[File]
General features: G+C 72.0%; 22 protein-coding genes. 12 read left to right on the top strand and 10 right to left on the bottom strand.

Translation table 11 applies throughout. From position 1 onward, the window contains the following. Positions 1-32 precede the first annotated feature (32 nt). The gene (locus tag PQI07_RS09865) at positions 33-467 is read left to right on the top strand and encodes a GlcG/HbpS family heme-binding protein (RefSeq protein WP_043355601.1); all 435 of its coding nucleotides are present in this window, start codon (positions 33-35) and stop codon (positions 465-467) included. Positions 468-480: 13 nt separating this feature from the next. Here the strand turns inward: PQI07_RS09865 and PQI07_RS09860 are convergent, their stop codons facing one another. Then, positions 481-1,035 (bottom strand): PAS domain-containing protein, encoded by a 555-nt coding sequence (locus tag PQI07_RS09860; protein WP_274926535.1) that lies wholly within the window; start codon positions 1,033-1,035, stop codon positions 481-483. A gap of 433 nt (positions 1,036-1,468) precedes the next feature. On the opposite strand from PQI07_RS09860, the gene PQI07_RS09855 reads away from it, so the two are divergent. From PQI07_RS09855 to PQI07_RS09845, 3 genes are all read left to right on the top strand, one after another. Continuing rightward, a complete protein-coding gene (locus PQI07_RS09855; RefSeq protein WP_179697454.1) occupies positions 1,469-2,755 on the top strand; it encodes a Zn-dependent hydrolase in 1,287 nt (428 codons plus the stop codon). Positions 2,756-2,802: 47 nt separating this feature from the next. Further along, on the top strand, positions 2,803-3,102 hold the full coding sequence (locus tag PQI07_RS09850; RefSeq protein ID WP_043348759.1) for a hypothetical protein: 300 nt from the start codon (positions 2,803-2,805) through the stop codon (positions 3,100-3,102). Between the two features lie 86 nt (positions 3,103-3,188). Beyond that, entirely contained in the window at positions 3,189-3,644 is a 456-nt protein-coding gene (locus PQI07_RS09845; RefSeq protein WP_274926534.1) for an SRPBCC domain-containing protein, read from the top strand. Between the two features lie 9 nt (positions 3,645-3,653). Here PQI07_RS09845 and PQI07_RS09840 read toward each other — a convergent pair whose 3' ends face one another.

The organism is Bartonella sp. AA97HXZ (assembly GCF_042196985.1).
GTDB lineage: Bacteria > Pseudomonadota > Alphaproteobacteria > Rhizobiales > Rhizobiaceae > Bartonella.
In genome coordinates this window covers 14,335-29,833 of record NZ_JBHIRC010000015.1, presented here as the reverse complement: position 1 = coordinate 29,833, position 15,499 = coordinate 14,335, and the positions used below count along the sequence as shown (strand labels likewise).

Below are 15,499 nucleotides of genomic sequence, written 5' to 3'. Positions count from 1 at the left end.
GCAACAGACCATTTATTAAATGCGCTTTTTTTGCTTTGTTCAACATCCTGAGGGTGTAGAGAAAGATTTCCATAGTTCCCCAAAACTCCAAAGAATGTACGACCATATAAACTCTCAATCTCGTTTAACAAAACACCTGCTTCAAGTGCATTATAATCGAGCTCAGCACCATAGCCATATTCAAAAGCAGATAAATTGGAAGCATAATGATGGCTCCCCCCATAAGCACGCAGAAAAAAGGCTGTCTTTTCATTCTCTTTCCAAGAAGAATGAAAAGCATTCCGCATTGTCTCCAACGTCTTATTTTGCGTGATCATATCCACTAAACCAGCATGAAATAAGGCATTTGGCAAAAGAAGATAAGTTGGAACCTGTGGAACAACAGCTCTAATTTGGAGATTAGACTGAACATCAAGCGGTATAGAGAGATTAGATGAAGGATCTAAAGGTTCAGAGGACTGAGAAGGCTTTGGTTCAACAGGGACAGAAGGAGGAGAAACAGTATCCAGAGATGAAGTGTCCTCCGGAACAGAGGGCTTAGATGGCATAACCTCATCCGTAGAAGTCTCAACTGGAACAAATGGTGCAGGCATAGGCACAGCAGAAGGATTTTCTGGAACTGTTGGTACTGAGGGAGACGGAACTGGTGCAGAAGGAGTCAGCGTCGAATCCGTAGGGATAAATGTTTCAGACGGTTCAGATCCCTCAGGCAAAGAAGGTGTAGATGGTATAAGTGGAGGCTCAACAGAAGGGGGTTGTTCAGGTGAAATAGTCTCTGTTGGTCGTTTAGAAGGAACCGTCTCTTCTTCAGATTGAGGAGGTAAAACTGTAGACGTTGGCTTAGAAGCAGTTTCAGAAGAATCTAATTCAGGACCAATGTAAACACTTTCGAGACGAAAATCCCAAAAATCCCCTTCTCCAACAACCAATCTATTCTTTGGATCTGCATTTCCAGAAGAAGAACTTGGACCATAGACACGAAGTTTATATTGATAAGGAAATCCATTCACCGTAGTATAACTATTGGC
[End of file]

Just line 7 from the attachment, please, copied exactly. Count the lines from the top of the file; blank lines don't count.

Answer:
GCAACAGACCATTTATTAAATGCGCTTTTTTTGCTTTGTTCAACATCCTGAGGGTGTAGAGAAAGATTTCCATAGTTCCCCAAAACTCCAAAGAATGTACGACCATATAAACTCTCAATCTCGTTTAACAAAACACCTGCTTCAAGTGCATTATAATCGAGCTCAGCACCATAGCCATATTCAAAAGCAGATAAATTGGAAGCATAATGATGGCTCCCCCCATAAGCACGCAGAAAAAAGGCTGTCTTTTCATTCTCTTTCCAAGAAGAATGAAAAGCATTCCGCATTGTCTCCAACGTCTTATTTTGCGTGATCATATCCACTAAACCAGCATGAAATAAGGCATTTGGCAAAAGAAGATAAGTTGGAACCTGTGGAACAACAGCTCTAATTTGGAGATTAGACTGAACATCAAGCGGTATAGAGAGATTAGATGAAGGATCTAAAGGTTCAGAGGACTGAGAAGGCTTTGGTTCAACAGGGACAGAAGGAGGAGAAACAGTATCCAGAGATGAAGTGTCCTCCGGAACAGAGGGCTTAGATGGCATAACCTCATCCGTAGAAGTCTCAACTGGAACAAATGGTGCAGGCATAGGCACAGCAGAAGGATTTTCTGGAACTGTTGGTACTGAGGGAGACGGAACTGGTGCAGAAGGAGTCAGCGTCGAATCCGTAGGGATAAATGTTTCAGACGGTTCAGATCCCTCAGGCAAAGAAGGTGTAGATGGTATAAGTGGAGGCTCAACAGAAGGGGGTTGTTCAGGTGAAATAGTCTCTGTTGGTCGTTTAGAAGGAACCGTCTCTTCTTCAGATTGAGGAGGTAAAACTGTAGACGTTGGCTTAGAAGCAGTTTCAGAAGAATCTAATTCAGGACCAATGTAAACACTTTCGAGACGAAAATCCCAAAAATCCCCTTCTCCAACAACCAATCTATTCTTTGGATCTGCATTTCCAGAAGAAGAACTTGGACCATAGACACGAAGTTTATATTGATAAGGAAATCCATTCACCGTAGTATAACTATTGGC